Your comment suggests that Totem only plans to build one car. My sense is that this is the first of what they hope becomes series. Many Alfa GT's will get destroyed to allow to Totem to avoid crash testing, etc. Yes, they can do extensive patching and rebuilding, but by the time they do all that, why not just build a new, fresh chassis?

The CF body and interior roll cage seem quite well executed.
The CF body, yes. Some of the chassis welds have an ""agricultural" look. But maybe this is just the prototype and they'll replace their Harbor Freight welder once they get more funding.



 

·
Administrator
Joined
·
12,522 Posts
They are contactable: Contact - Totem Automobili

Please be polite ... I've left a message requesting they don't use these wonderful classic cars as donors
Pete
 

·
Registered
Joined
·
46 Posts
Discussion Starter #11
I seriously doubt there are enough 105/115 chassis upon which to predicate any production run, even if they could be obtained brand new. Besides, there is this thing called crash standards. This chassis was never designed to deflect and absorb forces. Daimler Benz did not produce those 450SE cars until '73 or '74. I did have a friend that went headlight to headlight with a then current F150 at about 35 mph for both. The car did well but he did not wear his stationary shoulder belt so lost a few teeth on the steering wheel.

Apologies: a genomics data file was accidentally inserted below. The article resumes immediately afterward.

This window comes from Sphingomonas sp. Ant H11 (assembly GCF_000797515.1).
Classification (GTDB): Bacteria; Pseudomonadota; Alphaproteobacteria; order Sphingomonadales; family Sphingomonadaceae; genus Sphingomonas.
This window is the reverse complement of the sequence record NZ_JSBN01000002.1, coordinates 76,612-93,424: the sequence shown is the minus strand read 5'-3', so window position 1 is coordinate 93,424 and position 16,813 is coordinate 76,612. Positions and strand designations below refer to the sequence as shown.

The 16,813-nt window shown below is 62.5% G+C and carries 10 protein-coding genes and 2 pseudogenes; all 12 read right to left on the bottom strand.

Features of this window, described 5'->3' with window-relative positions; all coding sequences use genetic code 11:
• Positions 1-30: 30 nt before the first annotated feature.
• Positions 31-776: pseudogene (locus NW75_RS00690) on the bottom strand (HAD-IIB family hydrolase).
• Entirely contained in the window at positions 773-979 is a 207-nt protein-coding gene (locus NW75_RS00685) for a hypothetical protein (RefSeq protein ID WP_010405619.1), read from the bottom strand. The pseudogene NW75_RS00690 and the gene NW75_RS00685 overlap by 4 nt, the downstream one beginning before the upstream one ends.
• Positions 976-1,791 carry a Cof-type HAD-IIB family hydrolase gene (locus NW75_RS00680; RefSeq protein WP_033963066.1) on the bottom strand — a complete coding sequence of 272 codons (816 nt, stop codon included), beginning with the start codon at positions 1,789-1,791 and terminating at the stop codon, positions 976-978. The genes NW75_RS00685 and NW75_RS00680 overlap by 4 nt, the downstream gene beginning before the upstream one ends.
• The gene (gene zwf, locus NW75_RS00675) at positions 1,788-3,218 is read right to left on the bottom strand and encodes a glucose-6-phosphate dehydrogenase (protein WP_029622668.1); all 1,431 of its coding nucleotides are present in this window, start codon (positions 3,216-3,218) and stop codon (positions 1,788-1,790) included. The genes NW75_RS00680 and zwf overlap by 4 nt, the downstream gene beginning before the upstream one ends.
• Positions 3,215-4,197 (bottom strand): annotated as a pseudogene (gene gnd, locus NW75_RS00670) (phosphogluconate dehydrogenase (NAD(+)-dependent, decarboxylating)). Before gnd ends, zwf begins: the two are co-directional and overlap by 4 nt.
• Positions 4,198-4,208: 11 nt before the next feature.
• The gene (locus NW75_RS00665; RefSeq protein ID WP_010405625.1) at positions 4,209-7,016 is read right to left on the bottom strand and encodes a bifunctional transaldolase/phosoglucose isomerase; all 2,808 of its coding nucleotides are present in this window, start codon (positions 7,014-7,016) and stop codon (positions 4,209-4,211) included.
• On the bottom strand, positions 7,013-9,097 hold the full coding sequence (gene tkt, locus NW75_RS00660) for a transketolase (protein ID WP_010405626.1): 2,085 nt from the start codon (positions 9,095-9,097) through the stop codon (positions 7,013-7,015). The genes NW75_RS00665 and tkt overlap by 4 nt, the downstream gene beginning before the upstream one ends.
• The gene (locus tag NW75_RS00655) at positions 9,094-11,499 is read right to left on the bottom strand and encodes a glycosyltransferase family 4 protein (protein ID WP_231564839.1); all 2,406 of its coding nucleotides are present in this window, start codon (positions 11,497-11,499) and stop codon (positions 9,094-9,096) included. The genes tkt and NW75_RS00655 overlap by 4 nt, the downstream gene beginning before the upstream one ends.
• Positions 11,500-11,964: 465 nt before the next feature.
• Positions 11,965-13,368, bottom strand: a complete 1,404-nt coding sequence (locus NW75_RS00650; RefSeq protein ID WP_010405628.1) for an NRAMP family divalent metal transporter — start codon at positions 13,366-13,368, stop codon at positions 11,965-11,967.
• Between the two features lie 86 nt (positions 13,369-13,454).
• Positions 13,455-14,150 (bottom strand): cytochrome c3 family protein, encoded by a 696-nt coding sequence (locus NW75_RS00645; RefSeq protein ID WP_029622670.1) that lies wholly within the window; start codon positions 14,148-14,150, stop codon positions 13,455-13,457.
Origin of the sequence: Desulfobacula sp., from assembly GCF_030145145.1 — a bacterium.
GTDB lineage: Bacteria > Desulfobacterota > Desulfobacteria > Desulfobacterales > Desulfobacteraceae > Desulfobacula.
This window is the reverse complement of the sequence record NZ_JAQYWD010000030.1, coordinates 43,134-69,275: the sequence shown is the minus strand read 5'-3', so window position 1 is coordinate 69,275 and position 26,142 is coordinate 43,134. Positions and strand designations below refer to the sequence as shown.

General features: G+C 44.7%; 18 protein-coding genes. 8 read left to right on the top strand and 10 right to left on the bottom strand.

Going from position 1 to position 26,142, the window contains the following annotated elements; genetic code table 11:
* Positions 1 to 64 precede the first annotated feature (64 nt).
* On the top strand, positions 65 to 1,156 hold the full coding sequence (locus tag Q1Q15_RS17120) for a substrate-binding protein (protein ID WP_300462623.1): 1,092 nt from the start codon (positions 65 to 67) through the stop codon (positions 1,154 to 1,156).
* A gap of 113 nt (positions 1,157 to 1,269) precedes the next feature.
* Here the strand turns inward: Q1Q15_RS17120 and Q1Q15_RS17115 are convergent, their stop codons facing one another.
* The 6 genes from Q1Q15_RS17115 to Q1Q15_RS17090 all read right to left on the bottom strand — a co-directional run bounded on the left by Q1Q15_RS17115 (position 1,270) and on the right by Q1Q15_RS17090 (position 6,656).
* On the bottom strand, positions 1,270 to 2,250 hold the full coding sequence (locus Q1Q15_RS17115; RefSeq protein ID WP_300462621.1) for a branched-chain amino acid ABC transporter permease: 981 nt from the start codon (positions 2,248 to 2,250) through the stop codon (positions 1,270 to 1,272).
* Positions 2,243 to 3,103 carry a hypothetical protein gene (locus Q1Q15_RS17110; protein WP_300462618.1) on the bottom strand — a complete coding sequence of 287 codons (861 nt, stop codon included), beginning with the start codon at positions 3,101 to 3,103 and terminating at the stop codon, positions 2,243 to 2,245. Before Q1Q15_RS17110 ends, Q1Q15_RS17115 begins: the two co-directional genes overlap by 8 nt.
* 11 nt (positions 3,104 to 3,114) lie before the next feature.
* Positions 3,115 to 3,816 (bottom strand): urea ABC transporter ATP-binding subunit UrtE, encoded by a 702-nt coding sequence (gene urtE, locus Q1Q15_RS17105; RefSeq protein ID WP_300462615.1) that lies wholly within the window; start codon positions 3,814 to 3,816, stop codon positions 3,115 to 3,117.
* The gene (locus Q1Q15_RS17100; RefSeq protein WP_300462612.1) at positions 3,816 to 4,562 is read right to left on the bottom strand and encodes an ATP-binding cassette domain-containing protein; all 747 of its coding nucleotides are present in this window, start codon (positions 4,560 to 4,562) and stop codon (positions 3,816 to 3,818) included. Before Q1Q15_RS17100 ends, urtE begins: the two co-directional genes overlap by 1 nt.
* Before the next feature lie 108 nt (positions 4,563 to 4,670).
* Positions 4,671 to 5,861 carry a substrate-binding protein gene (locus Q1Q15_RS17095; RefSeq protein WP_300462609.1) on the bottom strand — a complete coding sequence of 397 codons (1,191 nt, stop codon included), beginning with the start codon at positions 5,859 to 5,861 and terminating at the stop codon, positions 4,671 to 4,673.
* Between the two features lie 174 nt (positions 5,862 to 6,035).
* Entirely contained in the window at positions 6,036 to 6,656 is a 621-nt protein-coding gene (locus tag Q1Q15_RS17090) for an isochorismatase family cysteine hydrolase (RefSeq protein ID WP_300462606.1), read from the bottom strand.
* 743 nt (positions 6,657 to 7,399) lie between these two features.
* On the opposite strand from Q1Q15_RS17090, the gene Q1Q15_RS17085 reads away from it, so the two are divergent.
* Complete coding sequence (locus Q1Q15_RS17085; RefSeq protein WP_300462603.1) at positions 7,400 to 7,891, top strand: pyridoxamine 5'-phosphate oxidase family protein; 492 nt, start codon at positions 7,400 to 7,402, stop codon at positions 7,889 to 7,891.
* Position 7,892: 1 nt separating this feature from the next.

Rough welds and all, I bet this is a one off study.
 

·
Administrator
Joined
·
12,522 Posts
Low numbers is even more reason not to waste any on this thing. 1 is too many
Pete
 

·
Registered
Joined
·
140 Posts
I think going forward your going to see a lot of this type of thing, as more and more people convert to electric cars sales of petrol will drop making it more and more expensive, running old petrol cars will become an expensive rich man's hobby, at what cost would you say enough? With less sales lots of petrol stations will shut, how far would you be willing to drive to top up? First thing that happens with all supply and demand with less people able to afford them the price will drop so average cars will either be raced, left to rot or converted to electric